Who Is Most at Risk?
people seem to come through an abortion unchanged. Others struggle for
years with feelings of grief, guilt, shame, anxiety, low self-esteem, anger,
or depression. Still others have problems with nightmares, eating disorders,
broken or abusive relationships, substance abuse, and even suicide.
It is possible for any woman to unexpectedly have a bad emotional reaction
to an abortion. But researchers have identified several factors that predict
which women are most likely to suffer the most severe reactions.
The best-established risk factors include: feeling pressured to have
an abortion; strong maternal tendencies; a desired pregnancy; feelings
of attachment to the unborn child; a history of prior psychological illness
or emotional instability; lack of support from her parents or her male
partner; adolescence; prior beliefs that abortion is immoral; a history
of prior abortion(s); or abortion in the second or third trimester.
A woman who has one or more of these factors is likely to have strong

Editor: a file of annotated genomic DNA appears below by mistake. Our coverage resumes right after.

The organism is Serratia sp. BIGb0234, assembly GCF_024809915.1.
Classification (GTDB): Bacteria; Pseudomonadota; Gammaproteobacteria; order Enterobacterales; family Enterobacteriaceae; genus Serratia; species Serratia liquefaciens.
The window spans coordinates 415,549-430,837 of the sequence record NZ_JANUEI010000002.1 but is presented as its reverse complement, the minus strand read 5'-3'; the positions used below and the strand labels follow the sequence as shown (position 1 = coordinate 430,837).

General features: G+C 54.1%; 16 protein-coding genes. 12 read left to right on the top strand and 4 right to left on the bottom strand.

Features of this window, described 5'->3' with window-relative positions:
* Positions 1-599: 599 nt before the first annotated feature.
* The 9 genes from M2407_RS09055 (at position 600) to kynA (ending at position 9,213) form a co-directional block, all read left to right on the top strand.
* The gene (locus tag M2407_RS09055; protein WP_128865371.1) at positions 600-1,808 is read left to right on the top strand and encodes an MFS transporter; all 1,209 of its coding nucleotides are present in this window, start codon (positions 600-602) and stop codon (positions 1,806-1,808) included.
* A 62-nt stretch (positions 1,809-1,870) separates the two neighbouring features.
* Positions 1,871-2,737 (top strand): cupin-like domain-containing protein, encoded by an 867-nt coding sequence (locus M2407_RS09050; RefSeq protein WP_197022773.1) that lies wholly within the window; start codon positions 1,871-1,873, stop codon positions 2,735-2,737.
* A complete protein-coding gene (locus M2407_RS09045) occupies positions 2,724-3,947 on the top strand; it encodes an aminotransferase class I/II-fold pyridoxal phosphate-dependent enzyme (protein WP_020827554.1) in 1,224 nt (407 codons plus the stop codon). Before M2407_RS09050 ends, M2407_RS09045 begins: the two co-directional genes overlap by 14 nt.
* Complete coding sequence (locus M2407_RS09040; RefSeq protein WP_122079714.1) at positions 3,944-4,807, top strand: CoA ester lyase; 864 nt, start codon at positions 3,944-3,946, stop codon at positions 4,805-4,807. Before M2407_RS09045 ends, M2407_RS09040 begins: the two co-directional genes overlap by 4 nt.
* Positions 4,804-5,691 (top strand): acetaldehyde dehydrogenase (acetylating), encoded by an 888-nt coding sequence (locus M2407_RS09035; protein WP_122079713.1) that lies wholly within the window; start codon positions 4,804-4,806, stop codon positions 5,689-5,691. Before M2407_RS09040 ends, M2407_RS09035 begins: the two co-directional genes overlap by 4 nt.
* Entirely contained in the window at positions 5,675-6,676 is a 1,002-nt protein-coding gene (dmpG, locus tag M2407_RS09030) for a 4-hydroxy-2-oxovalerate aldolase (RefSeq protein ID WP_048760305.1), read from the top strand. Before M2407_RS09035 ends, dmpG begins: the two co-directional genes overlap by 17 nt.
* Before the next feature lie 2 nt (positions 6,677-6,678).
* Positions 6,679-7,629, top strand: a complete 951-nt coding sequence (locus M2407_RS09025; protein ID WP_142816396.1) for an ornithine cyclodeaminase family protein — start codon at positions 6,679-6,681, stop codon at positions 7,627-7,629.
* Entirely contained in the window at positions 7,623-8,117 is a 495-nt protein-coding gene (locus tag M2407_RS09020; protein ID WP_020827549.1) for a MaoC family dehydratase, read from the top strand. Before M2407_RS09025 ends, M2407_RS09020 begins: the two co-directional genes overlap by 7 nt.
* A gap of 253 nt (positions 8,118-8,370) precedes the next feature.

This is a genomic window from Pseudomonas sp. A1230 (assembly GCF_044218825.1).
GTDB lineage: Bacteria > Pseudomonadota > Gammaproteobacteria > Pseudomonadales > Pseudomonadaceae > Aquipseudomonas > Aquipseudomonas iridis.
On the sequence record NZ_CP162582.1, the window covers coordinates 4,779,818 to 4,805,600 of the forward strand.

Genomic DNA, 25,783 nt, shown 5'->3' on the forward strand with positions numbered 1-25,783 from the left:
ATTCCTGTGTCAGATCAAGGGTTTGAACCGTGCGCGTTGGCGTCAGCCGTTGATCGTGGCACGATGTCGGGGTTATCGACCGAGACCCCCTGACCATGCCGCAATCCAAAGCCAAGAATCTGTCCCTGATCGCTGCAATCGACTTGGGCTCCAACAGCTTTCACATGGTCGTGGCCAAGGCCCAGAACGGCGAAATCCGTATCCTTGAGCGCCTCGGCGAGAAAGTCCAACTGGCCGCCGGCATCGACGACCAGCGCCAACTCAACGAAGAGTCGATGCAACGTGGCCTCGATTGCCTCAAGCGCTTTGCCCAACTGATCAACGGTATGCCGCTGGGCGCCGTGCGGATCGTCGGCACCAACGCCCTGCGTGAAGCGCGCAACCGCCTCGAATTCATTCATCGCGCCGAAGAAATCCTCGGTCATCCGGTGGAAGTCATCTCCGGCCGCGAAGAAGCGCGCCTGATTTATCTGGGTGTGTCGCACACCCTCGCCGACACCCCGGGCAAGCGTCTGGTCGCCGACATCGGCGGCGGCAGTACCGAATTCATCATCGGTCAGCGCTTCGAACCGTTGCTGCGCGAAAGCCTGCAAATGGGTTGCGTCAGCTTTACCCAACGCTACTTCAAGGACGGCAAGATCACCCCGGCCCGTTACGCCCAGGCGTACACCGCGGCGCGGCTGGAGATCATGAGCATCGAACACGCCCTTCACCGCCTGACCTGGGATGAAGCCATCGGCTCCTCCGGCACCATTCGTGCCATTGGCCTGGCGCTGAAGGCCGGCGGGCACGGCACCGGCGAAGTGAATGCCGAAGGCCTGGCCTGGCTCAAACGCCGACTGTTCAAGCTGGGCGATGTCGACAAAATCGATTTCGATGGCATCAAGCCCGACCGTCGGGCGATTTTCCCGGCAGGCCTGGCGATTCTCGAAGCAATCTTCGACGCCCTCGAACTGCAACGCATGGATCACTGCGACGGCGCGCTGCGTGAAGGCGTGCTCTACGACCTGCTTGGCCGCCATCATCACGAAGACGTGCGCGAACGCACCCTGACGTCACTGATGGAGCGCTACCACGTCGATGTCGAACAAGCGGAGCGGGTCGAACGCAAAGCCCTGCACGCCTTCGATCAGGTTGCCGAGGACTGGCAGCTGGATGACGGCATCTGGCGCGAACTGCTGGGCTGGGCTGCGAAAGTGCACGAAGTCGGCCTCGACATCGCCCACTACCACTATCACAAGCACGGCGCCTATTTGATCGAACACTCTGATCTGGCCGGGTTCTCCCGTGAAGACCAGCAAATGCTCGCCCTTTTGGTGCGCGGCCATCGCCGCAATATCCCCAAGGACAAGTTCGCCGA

negative reactions to an abortion. The best estimates indicate that at
least four out of every five women undergoing abortion today fall into
one or more of these high-risk categories. How many of these women will
actually have post-abortion emotional problems is still unknown.
For a more complete list of known risk factors, plus a breakdown of
the percentages of women seeking abortion who fall within many of these
categories, and citations to the medical literature documenting these risk
factors, visit our web site at www.afterabortion.org and follow the link
to the Hope&Healing version of this article.
Click here for a more complete outline
and discussion of known risk factors